Review: ‘Micmacs’


Gallic auteur Jean-Pierre Jeunet ("Amelie") hits the sweet spot with "Micmacs."

Turning the volume of his slapstick surreality down from 11 to 10, Gallic auteur Jean-Pierre Jeunet (“Amelie”) hits the sweet spot with “Micmacs.” The wacky tale of a brain-injured videostore clerk who brings down a pair of Parisian arms dealers with the help of some highly creative collectors of second-hand goods, “Micmacs” welds Jeunet’s hyperactive imagination to the simpler structures of silent comedy and ’40s-era studio capers, resulting in the director’s most accessible work yet. Following its surefire French release on Oct. 28, this Sony Classics pickup should translate well Stateside, given the paucity of its dialogue and the purity of its gags.

Jeunet, though working again with co-screenwriter Guillaume Laurant, has turned away from the obsession with capital-F Fate that informed “Amelie” and its follow-up, “A Very Long Engagement.” Here, the slender plot is set swiftly in motion by a stray bullet that lands in the head of clock-punching Parisian Bazil (Dany Boon) during his umpteenth screening of Howard Hawks’ “The Big Sleep.” Comatose in the hospital, Bazil doesn’t notice when his callous surgeons flip a coin, thereby determining that they’ll keep the slug lodged in the patient’s skull –this at the risk of his sudden death at any time.

An apparently new sensitivity to visual stimuli allows mild-mannered Bazil to recognize a weapons manufacturing company’s logo as identical to that in an old photo taken by his late soldier dad, who hit an explosive land mine years ago while fighting in the Sahara. Acting like his detective hero, Philip Marlowe, Bazil spies on the company’s two chiefs, including one Nicolas Thibault de Fenouillet (Andre Dussollier), who absurdly collects the body parts of key historical figures and is currently angling to reel in Mussolini’s eye.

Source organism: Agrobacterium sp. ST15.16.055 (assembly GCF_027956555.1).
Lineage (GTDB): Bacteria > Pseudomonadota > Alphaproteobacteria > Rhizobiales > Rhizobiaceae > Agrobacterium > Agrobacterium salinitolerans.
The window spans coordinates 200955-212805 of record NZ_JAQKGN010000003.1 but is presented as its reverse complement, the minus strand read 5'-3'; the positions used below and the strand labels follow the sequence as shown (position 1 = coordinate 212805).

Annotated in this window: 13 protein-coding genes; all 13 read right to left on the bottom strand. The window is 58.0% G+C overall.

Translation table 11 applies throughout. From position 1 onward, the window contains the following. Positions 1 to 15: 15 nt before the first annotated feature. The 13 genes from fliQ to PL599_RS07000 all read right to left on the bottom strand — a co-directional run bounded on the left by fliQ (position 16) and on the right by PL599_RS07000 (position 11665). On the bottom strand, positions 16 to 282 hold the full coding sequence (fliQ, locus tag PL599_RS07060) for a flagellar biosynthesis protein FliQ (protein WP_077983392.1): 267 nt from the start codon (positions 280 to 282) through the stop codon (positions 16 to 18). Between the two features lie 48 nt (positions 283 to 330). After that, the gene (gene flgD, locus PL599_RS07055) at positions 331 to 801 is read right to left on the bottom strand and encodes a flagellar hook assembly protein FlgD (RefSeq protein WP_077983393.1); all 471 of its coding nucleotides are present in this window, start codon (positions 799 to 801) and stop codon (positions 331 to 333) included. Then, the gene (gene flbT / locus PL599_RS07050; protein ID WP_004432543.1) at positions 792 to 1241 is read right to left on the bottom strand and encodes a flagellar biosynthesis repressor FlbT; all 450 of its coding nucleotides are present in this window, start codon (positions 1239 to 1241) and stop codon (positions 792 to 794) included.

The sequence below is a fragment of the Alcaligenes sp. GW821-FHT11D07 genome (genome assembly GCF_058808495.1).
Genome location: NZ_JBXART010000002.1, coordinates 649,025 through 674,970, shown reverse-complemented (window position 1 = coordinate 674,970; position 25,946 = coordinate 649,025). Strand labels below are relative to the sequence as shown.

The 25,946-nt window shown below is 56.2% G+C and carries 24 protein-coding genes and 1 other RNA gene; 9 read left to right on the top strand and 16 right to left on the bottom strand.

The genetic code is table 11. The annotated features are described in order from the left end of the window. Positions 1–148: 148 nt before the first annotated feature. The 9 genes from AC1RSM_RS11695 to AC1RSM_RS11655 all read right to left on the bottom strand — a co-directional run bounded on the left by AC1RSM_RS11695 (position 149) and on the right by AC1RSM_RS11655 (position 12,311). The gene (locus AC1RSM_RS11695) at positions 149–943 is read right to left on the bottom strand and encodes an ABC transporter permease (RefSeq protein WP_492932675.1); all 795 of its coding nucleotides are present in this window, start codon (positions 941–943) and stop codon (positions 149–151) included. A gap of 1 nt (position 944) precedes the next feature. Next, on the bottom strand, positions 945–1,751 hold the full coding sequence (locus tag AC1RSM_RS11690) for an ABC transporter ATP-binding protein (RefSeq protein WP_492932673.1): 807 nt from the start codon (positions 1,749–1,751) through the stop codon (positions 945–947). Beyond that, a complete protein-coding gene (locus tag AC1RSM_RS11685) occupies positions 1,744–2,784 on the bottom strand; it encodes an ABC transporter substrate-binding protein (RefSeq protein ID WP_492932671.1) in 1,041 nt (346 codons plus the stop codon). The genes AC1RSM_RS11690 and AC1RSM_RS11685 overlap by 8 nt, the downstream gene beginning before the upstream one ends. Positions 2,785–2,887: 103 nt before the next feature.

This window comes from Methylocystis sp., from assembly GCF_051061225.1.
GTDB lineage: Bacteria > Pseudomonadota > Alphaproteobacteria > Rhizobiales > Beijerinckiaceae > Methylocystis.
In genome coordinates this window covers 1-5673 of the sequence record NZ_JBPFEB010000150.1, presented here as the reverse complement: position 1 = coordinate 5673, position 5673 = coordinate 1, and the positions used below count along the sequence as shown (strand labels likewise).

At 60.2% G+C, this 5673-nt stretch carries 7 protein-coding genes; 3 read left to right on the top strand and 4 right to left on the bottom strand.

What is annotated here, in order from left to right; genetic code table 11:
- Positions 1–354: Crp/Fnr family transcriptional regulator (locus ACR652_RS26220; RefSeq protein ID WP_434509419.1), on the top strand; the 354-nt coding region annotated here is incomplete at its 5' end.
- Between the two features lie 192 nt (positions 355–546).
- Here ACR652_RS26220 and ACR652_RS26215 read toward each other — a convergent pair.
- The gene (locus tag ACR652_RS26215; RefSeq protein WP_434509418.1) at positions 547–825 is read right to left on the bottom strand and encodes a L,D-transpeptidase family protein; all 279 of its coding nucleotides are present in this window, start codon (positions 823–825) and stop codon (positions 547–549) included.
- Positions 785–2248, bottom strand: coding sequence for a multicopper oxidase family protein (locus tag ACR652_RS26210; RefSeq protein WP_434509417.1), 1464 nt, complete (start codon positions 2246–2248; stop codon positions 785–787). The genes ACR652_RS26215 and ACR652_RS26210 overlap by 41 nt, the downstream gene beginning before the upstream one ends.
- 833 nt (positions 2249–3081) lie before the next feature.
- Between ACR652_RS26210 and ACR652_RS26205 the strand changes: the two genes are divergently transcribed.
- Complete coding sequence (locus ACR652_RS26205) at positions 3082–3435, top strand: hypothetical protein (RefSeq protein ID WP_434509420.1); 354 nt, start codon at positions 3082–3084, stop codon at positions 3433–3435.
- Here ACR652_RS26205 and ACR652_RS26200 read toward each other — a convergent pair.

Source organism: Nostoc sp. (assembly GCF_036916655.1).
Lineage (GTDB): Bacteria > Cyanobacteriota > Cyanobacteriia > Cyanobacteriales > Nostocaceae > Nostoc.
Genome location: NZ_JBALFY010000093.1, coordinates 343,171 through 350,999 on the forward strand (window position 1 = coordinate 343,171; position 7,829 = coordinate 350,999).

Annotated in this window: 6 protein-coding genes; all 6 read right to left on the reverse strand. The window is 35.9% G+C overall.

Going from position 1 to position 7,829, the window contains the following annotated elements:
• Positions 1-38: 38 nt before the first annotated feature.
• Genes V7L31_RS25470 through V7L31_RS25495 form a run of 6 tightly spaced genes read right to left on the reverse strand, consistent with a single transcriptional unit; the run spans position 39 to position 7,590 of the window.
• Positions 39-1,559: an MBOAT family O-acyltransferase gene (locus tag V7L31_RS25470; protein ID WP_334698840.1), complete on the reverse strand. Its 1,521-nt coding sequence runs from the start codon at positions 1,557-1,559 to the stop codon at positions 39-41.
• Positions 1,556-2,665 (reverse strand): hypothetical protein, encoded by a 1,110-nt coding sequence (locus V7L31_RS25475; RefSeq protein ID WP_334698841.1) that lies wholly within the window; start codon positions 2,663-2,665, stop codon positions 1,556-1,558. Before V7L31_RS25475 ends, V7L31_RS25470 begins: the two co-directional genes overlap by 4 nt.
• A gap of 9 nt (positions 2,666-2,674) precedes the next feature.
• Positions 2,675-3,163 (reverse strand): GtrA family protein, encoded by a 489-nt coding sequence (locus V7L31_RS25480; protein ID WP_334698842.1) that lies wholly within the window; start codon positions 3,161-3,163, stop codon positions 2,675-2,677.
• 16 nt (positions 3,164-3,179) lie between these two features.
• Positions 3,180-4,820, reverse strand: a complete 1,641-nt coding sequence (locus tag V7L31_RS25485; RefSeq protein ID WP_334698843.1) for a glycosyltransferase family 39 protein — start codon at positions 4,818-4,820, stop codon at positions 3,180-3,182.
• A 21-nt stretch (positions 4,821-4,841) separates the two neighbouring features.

Meantime, sleeping along the Seine under a blanket of cardboard, Bazil falls in with a merry band of junkyard tinkerers, each with his or her own eccentric specialty: Slammer (Jean-Pierre Marielle) is an ex-con and expert lock-picker; Remington (Omar Sy) types on an old electric; Buster is an obsessive record-breaker (Dominique Pinon); Calculator (Marie-Julie Baup) does the math; and Elastic Girl (Julie Ferrier) literally bends over backward for the crew.

In the spirit of these ingenious recyclers, Jeunet has charmingly repurposed the 65-year-old “Big Sleep” score along with snippets of other ’40s film music, all composed by the great Max Steiner. Just as delightful, if more unique, are the tools of infiltration — ropes, pulleys, bottomless suitcases, makeshift fishing poles, and other bric-a-brac — with which Jeunet and Laurant have outfitted the gang.

The movie’s zanier scenes are allowed to work so well in part because Jeunet has given them sufficient room to breathe; unlike the director’s more aggressively hyperactive work, “Micmacs” carefully apportions its visual jokes rather than bombarding the viewer with them.

In a production of enormous size and minute detail, tech credits are top-caliber, most notably the elaborately funky production design of Aline Bonetto. Though little more than props themselves at times, the actors in Jeunet’s fantasia perform capably — or, in the case of Ferrier’s memorably contorting Elastic Girl, limberly.




A Sony Pictures Classics (in U.S.) release of an Epithete Films, Tapioca Films presentation, in co-production with Warner Bros. Entertainment France, France 2 Cinema, France 3 Cinema, with the support of La Region Ile-de-France, in partnership with CNC, with the participation of Orange Cinema Series-France 2-France 3. (International sales: TF1 Intl., Paris.) Produced by Frederic Brillion, Gilles Legrand, Jean-Pierre Jeunet. Directed by Jean-Pierre Jeunet. Screenplay, Jeunet, Guillaume Laurant.


Camera (color, widescreen), Tetsuo Nagata; editor, Herve Schneid; music, Raphael Beau; additional music, Max Steiner; production designer, Aline Bonetto; costume designer, Madeline Fontaine; sound (Dolby/DTS), Vincent Arnardi; sound designer, Selim Azzazi; visual effects supervisor, Alain Carsoux; special effects, Duran Duboi; animated sequences, Romain Segaud; stunt coordinators, Patrick Cauderlier, Jean-Claude Lagniez; assistant director, Thierry Mauvoisin; casting, Pierre-Jacques Benichou. Reviewed at Toronto Film Festival (Gala Presentations), Sept. 16, 2009. Running time: 104 MIN.


Bazil - Dany Boon Nicolas Thibault de Fenouillet - Andre Dussollier Remington - Omar Sy Buster - Dominique Pinon Elastic Girl - Julie Ferrier Francois Marconi - Nicolas Marie Calculator - Marie-Julie Baup Tiny Pete - Michel Cremades Mama Chow - Yolande Moreau Slammer - Jean-Pierre Marielle

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